There was nothing prototypical about Kam Chancellor when he entered the NFL out of Virginia Tech in 2010, but now, after three productive seasons with the Seattle Seahawks, he's become a prototype of his own.
From 2006 to 2009 with the Hokies, Chancellor recorded 207 tackles and snagged six interceptions as a strong safety in Frank Beamer's defense.
He measured in at 6'3'' and 231 pounds at the 2010 Scouting Combine and did 22 reps at 225 pounds on the bench press and ran a slow 4.69 in the 40-yard dash—you know—the over-hyped drill that skyrockets and plummets draft stocks on an annual basis in Indianapolis.
Later, at his Pro Day—when numbers are almost always mysteriously better than combine figures—Chancellor ran a 4.59 and 4.60 in the 40, which essentially confirmed the thoughts of many evaluators that he simply wouldn't be fast enough to thrive as a safety in the NFL.
Although the tape showed a unique play-maker who thumped against the run and certainly wasn't a liability in coverage, teams were afraid to use an early selection on him.
After all, it is human nature to be tentative when introduced to the unconventional that could set the bar for the new norm or could self-destruct.
Maybe the "oversized" safety would be better off adding some pounds and playing outside linebacker. Or would shedding weight in hopes of increasing his speed morph him into a contributor at strong safety?
No one was quite sure.
In the 2010 draft, Seahawks head coach Pete Carroll bypassed USC's premier safety specimen Taylor Mays—comparable in size but faster than Chancellor—with the No. 14 overall pick to take exceptionally rangy free safety Earl Thomas.
Although it'd be a while, that somewhat shocking decision ultimately set the table for Chancellor to be grabbed by Seattle.
The fifth round is about the time in which most NFL organizations are willing to take some risk with prospects, and that's when Chancellor was picked, No. 133 overall, immediately following the St. Louis Rams selection of Illinois tight end Michael Hoomanawanui.
After seeing extremely limited action as a rookie, here's how Chancellor has fared with the Seahawks:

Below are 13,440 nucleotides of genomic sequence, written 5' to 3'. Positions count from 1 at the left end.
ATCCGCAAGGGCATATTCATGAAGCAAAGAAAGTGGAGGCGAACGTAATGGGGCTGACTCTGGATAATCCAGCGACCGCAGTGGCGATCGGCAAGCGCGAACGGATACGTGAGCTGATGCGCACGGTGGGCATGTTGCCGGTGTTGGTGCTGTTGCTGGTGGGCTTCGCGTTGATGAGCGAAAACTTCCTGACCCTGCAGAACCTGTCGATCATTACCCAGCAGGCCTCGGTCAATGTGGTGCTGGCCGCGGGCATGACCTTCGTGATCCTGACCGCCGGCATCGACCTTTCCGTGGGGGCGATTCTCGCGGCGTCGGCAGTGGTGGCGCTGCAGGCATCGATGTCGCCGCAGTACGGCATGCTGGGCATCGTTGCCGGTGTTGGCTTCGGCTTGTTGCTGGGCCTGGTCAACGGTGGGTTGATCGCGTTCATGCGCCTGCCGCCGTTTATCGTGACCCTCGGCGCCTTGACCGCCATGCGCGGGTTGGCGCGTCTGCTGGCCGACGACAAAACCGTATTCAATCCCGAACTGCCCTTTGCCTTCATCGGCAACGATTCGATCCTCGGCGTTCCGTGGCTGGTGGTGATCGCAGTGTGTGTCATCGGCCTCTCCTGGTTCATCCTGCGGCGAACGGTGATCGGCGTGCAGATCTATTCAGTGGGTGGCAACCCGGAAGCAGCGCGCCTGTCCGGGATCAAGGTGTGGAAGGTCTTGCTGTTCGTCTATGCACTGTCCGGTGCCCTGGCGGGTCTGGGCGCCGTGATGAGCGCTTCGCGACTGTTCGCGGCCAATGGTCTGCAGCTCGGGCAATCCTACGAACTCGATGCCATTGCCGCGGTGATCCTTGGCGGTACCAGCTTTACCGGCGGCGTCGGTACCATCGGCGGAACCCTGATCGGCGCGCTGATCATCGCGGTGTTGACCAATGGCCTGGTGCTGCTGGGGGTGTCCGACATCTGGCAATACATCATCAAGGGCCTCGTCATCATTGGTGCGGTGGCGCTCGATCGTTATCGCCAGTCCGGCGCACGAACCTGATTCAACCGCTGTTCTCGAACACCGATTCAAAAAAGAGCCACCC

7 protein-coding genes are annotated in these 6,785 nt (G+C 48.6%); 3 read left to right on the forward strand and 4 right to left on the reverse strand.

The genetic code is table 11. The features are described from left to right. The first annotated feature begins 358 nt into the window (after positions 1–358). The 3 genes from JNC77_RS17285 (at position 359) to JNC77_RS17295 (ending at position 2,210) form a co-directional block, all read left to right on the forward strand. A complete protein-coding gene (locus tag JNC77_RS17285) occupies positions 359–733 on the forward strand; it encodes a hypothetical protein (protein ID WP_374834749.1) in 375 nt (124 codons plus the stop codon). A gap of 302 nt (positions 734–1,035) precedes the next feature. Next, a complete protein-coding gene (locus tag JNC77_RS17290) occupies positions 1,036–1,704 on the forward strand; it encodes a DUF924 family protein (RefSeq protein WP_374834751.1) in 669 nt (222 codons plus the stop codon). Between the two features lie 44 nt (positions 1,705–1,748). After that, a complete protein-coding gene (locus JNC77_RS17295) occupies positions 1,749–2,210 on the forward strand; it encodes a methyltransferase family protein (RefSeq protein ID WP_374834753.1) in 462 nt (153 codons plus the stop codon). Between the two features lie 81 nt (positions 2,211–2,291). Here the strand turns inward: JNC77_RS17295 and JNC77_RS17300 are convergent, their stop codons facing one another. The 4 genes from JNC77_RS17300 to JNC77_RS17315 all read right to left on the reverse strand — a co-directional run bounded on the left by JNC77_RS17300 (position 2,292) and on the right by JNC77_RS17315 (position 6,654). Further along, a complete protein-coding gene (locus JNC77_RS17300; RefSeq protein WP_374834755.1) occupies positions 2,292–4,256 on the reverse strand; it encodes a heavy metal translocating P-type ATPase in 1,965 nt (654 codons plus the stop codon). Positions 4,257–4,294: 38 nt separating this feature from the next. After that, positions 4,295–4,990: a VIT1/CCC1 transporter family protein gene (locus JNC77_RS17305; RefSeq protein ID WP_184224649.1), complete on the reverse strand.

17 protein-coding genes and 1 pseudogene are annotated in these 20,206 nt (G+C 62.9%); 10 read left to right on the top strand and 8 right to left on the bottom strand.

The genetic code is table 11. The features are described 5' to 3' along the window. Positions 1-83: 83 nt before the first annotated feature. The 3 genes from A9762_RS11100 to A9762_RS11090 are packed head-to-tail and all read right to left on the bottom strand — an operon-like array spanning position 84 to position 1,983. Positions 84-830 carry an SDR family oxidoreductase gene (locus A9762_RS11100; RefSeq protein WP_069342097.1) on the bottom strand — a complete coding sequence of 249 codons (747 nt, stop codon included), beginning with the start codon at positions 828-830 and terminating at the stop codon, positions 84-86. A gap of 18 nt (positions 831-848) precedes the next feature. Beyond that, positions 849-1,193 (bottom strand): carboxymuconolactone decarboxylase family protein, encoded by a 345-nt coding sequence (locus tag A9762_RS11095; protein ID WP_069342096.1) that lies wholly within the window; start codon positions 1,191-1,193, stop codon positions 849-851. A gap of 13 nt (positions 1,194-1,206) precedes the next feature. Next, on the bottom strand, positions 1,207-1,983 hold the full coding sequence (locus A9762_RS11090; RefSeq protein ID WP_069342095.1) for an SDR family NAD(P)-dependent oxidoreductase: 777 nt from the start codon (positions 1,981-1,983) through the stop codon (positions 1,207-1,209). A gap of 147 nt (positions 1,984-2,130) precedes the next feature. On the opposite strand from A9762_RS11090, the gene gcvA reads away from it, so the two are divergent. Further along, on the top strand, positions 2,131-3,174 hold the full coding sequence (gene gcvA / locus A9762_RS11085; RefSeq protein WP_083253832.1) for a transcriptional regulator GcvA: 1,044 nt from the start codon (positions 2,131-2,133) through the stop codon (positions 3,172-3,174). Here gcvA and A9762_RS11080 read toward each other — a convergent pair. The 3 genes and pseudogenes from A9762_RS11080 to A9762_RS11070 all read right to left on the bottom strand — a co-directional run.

During the 2013-2014 playoffs, he was PFF's highest-rated safety at +12.6 and received the highest coverage grade at +8.6.
In the Super Bowl, he was credited with 10 total tackles, two pass breakups and reeled in the first Peyton Manning interception.
His first quarter hit on Demaryius Thomas on a two-yard drag route set the physical tone for the rest of the game—it was a vintage Chancellor read-and-react thud.
|Kam Chancellor's Regular Season PFF Stats (Rank)|
|Overall Grade||Pass-Rushing Grade||Run-Stopping Grade||Pass-Coverage Grade|
|2011||+14.1 (5)||+1.5 (8)||+4.3 (12)||+11.7 (2)|
|2012||+6.2 (17)||-1.1 (46)||+2.2 (20)||+5.4 (12)|
|2013||+6.1 (12)||-0.5 (26)||+3.8 (7)||+4.5 (13)|
|Pro Football Focus|
Bleacher Report Lead Writer Matt Bowen, a former NFL safety, explained the dynamics of the play and highlighted Chancellor as the "robber" in Seattle's Cover 1:
Chancellor has emerged from being dubbed as a "too-slow" safety and became one of the truly special players at his position because of how he's been used in Seattle.
Of late, the Seahawks have done a tremendous job placing their players in situations that highlight their strengths. The coaching staff hasn't been particularly stubborn with anyone, tailoring the scheme to individuals' specialties rather than living by the age-old theory of fitting individuals into an entrenched scheme.
Seattle's defense faced 474 rushing attempts in 2011, and Chancellor was on the field for 398 of them (83.9 percent) per PFF.
Of those 398 run-play snaps, he started 144 of them within eight yards of the line of scrimmage, for a not particularly high 36.2 percent. However, he made 18 solo tackles and two assists on those run plays "in the box" and didn't miss a tackle.